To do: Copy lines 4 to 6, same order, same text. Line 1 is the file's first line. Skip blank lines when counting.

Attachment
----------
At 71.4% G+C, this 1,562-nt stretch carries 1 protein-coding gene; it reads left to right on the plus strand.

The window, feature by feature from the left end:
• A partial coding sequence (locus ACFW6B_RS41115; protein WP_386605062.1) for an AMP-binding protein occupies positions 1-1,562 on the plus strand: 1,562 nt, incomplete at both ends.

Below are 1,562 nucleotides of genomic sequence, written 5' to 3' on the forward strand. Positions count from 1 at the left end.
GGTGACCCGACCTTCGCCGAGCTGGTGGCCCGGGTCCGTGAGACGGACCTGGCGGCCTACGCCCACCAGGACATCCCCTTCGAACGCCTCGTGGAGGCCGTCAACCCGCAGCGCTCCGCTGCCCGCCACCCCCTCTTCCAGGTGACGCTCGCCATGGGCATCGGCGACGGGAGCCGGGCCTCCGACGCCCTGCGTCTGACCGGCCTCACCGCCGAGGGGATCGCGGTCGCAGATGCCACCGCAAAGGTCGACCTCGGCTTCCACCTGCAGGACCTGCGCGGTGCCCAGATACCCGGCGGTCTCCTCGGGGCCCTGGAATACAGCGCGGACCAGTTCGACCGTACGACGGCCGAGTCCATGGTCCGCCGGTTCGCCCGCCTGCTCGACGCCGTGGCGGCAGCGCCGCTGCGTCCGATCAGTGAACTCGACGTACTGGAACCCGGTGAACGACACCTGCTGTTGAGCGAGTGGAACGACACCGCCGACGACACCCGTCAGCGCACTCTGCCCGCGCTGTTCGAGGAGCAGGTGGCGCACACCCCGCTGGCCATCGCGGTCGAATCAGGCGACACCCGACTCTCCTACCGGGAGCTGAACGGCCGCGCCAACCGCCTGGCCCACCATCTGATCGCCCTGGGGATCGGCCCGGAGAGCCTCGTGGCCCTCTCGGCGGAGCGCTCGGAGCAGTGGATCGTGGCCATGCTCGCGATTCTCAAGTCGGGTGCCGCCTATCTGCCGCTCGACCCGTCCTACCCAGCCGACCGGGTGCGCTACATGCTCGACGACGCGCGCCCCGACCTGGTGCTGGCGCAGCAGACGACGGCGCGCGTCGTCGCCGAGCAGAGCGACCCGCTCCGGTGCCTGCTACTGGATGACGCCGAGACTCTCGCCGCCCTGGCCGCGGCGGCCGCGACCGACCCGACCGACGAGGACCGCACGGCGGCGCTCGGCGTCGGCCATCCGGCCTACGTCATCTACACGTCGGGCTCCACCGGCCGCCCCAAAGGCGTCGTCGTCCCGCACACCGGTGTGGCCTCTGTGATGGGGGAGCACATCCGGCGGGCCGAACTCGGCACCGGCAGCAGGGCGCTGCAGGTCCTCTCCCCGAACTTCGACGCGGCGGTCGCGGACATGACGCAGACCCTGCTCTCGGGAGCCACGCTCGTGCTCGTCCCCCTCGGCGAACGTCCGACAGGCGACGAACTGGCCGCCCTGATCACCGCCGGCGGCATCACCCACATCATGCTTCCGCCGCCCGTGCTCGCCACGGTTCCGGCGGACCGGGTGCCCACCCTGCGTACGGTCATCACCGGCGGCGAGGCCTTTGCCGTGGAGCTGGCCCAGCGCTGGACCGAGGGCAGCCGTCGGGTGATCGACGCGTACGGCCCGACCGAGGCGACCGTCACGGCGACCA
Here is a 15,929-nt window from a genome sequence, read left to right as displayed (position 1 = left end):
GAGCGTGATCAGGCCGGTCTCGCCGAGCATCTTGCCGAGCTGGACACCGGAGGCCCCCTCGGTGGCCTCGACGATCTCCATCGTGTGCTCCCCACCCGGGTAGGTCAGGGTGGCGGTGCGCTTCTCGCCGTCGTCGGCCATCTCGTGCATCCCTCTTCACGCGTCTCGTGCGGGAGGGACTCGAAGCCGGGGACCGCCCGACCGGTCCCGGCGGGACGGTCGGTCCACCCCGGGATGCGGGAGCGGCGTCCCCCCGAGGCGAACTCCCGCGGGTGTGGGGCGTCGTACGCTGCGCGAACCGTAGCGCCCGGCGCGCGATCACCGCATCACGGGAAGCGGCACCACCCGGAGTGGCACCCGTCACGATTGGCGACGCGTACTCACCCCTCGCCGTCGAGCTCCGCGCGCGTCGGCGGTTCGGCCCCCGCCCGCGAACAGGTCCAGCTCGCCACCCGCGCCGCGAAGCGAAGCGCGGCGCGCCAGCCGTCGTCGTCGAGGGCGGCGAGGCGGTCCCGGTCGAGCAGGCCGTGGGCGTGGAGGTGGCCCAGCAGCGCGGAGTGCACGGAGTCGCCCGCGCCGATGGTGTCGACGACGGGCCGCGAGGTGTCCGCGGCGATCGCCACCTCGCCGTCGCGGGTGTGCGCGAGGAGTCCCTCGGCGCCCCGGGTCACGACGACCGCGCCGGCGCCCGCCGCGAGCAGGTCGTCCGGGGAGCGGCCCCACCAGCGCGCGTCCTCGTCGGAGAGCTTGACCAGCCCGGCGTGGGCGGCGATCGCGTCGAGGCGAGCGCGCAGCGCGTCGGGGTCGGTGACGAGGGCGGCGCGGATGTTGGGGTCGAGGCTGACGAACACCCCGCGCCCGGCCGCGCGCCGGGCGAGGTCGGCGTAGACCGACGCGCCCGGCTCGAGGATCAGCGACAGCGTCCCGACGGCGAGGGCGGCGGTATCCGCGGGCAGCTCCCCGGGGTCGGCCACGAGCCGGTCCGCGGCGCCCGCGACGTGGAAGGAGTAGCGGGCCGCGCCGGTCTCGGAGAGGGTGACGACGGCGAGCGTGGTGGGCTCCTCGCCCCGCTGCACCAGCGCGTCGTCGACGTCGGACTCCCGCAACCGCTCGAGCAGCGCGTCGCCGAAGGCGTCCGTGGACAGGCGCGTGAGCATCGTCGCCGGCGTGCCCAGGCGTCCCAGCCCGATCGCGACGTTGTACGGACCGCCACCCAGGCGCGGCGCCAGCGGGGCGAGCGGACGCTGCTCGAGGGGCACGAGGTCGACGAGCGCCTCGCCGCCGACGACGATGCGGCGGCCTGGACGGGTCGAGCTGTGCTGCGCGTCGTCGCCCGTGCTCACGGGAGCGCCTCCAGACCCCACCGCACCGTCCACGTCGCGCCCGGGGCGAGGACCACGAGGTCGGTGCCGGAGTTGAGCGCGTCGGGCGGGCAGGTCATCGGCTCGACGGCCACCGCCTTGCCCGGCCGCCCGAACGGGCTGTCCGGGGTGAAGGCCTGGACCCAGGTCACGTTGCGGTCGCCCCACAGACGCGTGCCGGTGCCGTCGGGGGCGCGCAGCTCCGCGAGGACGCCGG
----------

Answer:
Below are 1,562 nucleotides of genomic sequence, written 5' to 3' on the forward strand. Positions count from 1 at the left end.
GGTGACCCGACCTTCGCCGAGCTGGTGGCCCGGGTCCGTGAGACGGACCTGGCGGCCTACGCCCACCAGGACATCCCCTTCGAACGCCTCGTGGAGGCCGTCAACCCGCAGCGCTCCGCTGCCCGCCACCCCCTCTTCCAGGTGACGCTCGCCATGGGCATCGGCGACGGGAGCCGGGCCTCCGACGCCCTGCGTCTGACCGGCCTCACCGCCGAGGGGATCGCGGTCGCAGATGCCACCGCAAAGGTCGACCTCGGCTTCCACCTGCAGGACCTGCGCGGTGCCCAGATACCCGGCGGTCTCCTCGGGGCCCTGGAATACAGCGCGGACCAGTTCGACCGTACGACGGCCGAGTCCATGGTCCGCCGGTTCGCCCGCCTGCTCGACGCCGTGGCGGCAGCGCCGCTGCGTCCGATCAGTGAACTCGACGTACTGGAACCCGGTGAACGACACCTGCTGTTGAGCGAGTGGAACGACACCGCCGACGACACCCGTCAGCGCACTCTGCCCGCGCTGTTCGAGGAGCAGGTGGCGCACACCCCGCTGGCCATCGCGGTCGAATCAGGCGACACCCGACTCTCCTACCGGGAGCTGAACGGCCGCGCCAACCGCCTGGCCCACCATCTGATCGCCCTGGGGATCGGCCCGGAGAGCCTCGTGGCCCTCTCGGCGGAGCGCTCGGAGCAGTGGATCGTGGCCATGCTCGCGATTCTCAAGTCGGGTGCCGCCTATCTGCCGCTCGACCCGTCCTACCCAGCCGACCGGGTGCGCTACATGCTCGACGACGCGCGCCCCGACCTGGTGCTGGCGCAGCAGACGACGGCGCGCGTCGTCGCCGAGCAGAGCGACCCGCTCCGGTGCCTGCTACTGGATGACGCCGAGACTCTCGCCGCCCTGGCCGCGGCGGCCGCGACCGACCCGACCGACGAGGACCGCACGGCGGCGCTCGGCGTCGGCCATCCGGCCTACGTCATCTACACGTCGGGCTCCACCGGCCGCCCCAAAGGCGTCGTCGTCCCGCACACCGGTGTGGCCTCTGTGATGGGGGAGCACATCCGGCGGGCCGAACTCGGCACCGGCAGCAGGGCGCTGCAGGTCCTCTCCCCGAACTTCGACGCGGCGGTCGCGGACATGACGCAGACCCTGCTCTCGGGAGCCACGCTCGTGCTCGTCCCCCTCGGCGAACGTCCGACAGGCGACGAACTGGCCGCCCTGATCACCGCCGGCGGCATCACCCACATCATGCTTCCGCCGCCCGTGCTCGCCACGGTTCCGGCGGACCGGGTGCCCACCCTGCGTACGGTCATCACCGGCGGCGAGGCCTTTGCCGTGGAGCTGGCCCAGCGCTGGACCGAGGGCAGCCGTCGGGTGATCGACGCGTACGGCCCGACCGAGGCGACCGTCACGGCGACCA
Here is a 15,929-nt window from a genome sequence, read left to right as displayed (position 1 = left end):